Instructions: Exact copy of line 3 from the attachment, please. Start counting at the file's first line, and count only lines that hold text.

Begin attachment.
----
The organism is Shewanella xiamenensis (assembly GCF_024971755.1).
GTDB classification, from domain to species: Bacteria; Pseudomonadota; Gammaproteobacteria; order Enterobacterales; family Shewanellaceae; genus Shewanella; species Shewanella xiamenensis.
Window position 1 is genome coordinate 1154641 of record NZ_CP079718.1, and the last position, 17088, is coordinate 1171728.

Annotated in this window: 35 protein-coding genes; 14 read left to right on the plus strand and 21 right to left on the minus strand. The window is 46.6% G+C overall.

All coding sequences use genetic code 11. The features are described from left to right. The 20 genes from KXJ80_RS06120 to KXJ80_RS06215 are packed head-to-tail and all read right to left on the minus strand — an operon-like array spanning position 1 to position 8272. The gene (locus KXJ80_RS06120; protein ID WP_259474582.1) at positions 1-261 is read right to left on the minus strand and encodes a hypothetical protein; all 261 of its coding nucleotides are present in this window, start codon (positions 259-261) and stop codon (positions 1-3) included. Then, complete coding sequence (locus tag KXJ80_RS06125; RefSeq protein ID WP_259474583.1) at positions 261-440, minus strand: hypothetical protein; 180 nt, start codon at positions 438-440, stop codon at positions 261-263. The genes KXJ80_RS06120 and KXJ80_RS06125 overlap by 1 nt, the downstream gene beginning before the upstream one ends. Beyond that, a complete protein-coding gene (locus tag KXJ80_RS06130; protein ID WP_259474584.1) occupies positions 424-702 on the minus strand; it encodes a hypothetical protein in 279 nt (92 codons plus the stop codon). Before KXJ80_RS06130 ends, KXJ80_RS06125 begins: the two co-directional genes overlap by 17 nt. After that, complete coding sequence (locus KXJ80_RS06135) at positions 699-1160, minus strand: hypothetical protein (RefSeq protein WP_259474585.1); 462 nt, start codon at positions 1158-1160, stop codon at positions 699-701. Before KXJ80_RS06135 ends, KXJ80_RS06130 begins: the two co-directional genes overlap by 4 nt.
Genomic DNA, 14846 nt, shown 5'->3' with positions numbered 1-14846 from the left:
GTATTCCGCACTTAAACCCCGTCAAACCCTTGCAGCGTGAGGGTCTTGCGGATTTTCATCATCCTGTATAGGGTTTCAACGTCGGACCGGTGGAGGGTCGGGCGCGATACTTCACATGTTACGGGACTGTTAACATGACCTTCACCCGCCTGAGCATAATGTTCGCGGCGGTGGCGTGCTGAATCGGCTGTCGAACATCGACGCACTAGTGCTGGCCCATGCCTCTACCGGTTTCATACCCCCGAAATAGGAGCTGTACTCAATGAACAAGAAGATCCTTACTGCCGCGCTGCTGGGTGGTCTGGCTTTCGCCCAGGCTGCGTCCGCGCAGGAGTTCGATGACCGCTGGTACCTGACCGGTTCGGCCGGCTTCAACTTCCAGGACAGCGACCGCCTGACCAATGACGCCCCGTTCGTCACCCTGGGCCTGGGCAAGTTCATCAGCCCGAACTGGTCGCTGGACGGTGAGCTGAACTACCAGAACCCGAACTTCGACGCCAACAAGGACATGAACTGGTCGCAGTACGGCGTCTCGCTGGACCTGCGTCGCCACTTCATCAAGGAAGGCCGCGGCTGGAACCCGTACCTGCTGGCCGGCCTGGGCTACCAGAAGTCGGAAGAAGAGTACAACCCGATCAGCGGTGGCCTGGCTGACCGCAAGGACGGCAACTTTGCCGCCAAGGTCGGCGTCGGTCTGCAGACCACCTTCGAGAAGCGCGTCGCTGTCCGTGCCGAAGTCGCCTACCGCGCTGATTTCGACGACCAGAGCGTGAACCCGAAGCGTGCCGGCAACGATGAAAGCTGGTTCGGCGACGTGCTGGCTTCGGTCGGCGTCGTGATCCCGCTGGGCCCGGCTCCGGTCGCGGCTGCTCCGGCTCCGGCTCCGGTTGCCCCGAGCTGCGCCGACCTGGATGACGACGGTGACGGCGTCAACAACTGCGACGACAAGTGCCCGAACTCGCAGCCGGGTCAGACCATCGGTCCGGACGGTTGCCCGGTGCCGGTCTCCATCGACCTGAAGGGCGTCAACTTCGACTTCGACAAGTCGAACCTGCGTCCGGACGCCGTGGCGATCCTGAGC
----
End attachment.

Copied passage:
Window position 1 is genome coordinate 1154641 of record NZ_CP079718.1, and the last position, 17088, is coordinate 1171728.